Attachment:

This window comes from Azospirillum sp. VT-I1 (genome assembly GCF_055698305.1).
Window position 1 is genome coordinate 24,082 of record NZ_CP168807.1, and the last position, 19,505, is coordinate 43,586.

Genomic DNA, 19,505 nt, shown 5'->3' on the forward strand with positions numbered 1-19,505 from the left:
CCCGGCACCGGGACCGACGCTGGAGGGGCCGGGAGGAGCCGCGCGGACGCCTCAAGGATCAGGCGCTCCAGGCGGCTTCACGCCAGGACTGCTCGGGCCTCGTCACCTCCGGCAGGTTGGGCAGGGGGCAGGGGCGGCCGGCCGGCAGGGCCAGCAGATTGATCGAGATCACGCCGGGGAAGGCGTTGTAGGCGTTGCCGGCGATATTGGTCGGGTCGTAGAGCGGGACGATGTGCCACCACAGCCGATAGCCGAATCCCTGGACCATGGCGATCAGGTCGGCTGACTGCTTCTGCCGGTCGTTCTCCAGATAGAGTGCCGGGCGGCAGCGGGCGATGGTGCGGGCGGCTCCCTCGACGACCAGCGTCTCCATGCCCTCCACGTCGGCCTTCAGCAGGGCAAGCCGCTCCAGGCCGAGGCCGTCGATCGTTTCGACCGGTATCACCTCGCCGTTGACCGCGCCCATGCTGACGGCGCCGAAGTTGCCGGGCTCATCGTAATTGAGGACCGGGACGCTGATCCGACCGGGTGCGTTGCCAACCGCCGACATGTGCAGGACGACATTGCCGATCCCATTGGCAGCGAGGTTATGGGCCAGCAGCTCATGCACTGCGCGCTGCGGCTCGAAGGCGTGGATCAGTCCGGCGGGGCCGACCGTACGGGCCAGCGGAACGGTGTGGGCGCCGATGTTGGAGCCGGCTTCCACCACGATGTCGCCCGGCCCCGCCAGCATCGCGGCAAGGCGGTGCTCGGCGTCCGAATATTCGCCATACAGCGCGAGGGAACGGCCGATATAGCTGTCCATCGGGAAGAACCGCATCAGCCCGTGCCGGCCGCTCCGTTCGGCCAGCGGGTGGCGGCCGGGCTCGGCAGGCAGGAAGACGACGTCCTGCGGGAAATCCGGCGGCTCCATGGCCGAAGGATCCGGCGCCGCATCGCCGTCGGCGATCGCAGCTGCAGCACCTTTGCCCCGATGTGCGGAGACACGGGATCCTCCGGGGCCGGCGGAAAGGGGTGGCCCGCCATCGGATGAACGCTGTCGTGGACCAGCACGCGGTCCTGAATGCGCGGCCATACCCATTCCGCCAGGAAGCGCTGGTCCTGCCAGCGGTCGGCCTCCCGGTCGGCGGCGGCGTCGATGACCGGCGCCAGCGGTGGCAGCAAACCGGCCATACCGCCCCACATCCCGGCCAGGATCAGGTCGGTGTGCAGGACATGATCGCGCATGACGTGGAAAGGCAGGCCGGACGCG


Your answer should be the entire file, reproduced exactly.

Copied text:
This window comes from Azospirillum sp. VT-I1 (genome assembly GCF_055698305.1).
Window position 1 is genome coordinate 24,082 of record NZ_CP168807.1, and the last position, 19,505, is coordinate 43,586.

Genomic DNA, 19,505 nt, shown 5'->3' on the forward strand with positions numbered 1-19,505 from the left:
CCCGGCACCGGGACCGACGCTGGAGGGGCCGGGAGGAGCCGCGCGGACGCCTCAAGGATCAGGCGCTCCAGGCGGCTTCACGCCAGGACTGCTCGGGCCTCGTCACCTCCGGCAGGTTGGGCAGGGGGCAGGGGCGGCCGGCCGGCAGGGCCAGCAGATTGATCGAGATCACGCCGGGGAAGGCGTTGTAGGCGTTGCCGGCGATATTGGTCGGGTCGTAGAGCGGGACGATGTGCCACCACAGCCGATAGCCGAATCCCTGGACCATGGCGATCAGGTCGGCTGACTGCTTCTGCCGGTCGTTCTCCAGATAGAGTGCCGGGCGGCAGCGGGCGATGGTGCGGGCGGCTCCCTCGACGACCAGCGTCTCCATGCCCTCCACGTCGGCCTTCAGCAGGGCAAGCCGCTCCAGGCCGAGGCCGTCGATCGTTTCGACCGGTATCACCTCGCCGTTGACCGCGCCCATGCTGACGGCGCCGAAGTTGCCGGGCTCATCGTAATTGAGGACCGGGACGCTGATCCGACCGGGTGCGTTGCCAACCGCCGACATGTGCAGGACGACATTGCCGATCCCATTGGCAGCGAGGTTATGGGCCAGCAGCTCATGCACTGCGCGCTGCGGCTCGAAGGCGTGGATCAGTCCGGCGGGGCCGACCGTACGGGCCAGCGGAACGGTGTGGGCGCCGATGTTGGAGCCGGCTTCCACCACGATGTCGCCCGGCCCCGCCAGCATCGCGGCAAGGCGGTGCTCGGCGTCCGAATATTCGCCATACAGCGCGAGGGAACGGCCGATATAGCTGTCCATCGGGAAGAACCGCATCAGCCCGTGCCGGCCGCTCCGTTCGGCCAGCGGGTGGCGGCCGGGCTCGGCAGGCAGGAAGACGACGTCCTGCGGGAAATCCGGCGGCTCCATGGCCGAAGGATCCGGCGCCGCATCGCCGTCGGCGATCGCAGCTGCAGCACCTTTGCCCCGATGTGCGGAGACACGGGATCCTCCGGGGCCGGCGGAAAGGGGTGGCCCGCCATCGGATGAACGCTGTCGTGGACCAGCACGCGGTCCTGAATGCGCGGCCATACCCATTCCGCCAGGAAGCGCTGGTCCTGCCAGCGGTCGGCCTCCCGGTCGGCGGCGGCGTCGATGACCGGCGCCAGCGGTGGCAGCAAACCGGCCATACCGCCCCACATCCCGGCCAGGATCAGGTCGGTGTGCAGGACATGATCGCGCATGACGTGGAAAGGCAGGCCGGACGCG